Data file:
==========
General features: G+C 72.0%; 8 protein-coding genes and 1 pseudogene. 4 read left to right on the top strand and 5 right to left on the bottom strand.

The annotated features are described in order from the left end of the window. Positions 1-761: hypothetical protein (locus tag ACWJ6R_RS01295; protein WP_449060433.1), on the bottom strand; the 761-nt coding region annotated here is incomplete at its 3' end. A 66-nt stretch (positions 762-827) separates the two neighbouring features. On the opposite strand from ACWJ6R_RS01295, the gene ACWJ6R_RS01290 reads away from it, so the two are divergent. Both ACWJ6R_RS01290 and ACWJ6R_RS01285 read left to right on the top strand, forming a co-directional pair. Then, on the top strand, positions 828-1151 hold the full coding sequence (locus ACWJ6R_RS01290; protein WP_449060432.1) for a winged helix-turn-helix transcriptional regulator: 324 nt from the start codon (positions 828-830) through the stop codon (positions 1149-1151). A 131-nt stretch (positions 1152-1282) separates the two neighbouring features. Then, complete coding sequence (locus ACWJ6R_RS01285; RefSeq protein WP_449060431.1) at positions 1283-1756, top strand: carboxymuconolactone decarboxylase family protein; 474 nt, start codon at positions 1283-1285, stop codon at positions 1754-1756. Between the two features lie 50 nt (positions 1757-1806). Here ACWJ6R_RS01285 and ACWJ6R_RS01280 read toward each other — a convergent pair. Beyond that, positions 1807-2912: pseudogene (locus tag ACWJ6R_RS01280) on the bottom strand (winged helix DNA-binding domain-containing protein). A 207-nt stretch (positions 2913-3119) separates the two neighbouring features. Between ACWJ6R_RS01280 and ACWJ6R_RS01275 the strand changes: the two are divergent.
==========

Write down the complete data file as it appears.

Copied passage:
General features: G+C 72.0%; 8 protein-coding genes and 1 pseudogene. 4 read left to right on the top strand and 5 right to left on the bottom strand.

The annotated features are described in order from the left end of the window. Positions 1-761: hypothetical protein (locus tag ACWJ6R_RS01295; protein WP_449060433.1), on the bottom strand; the 761-nt coding region annotated here is incomplete at its 3' end. A 66-nt stretch (positions 762-827) separates the two neighbouring features. On the opposite strand from ACWJ6R_RS01295, the gene ACWJ6R_RS01290 reads away from it, so the two are divergent. Both ACWJ6R_RS01290 and ACWJ6R_RS01285 read left to right on the top strand, forming a co-directional pair. Then, on the top strand, positions 828-1151 hold the full coding sequence (locus ACWJ6R_RS01290; protein WP_449060432.1) for a winged helix-turn-helix transcriptional regulator: 324 nt from the start codon (positions 828-830) through the stop codon (positions 1149-1151). A 131-nt stretch (positions 1152-1282) separates the two neighbouring features. Then, complete coding sequence (locus ACWJ6R_RS01285; RefSeq protein WP_449060431.1) at positions 1283-1756, top strand: carboxymuconolactone decarboxylase family protein; 474 nt, start codon at positions 1283-1285, stop codon at positions 1754-1756. Between the two features lie 50 nt (positions 1757-1806). Here ACWJ6R_RS01285 and ACWJ6R_RS01280 read toward each other — a convergent pair. Beyond that, positions 1807-2912: pseudogene (locus tag ACWJ6R_RS01280) on the bottom strand (winged helix DNA-binding domain-containing protein). A 207-nt stretch (positions 2913-3119) separates the two neighbouring features. Between ACWJ6R_RS01280 and ACWJ6R_RS01275 the strand changes: the two are divergent.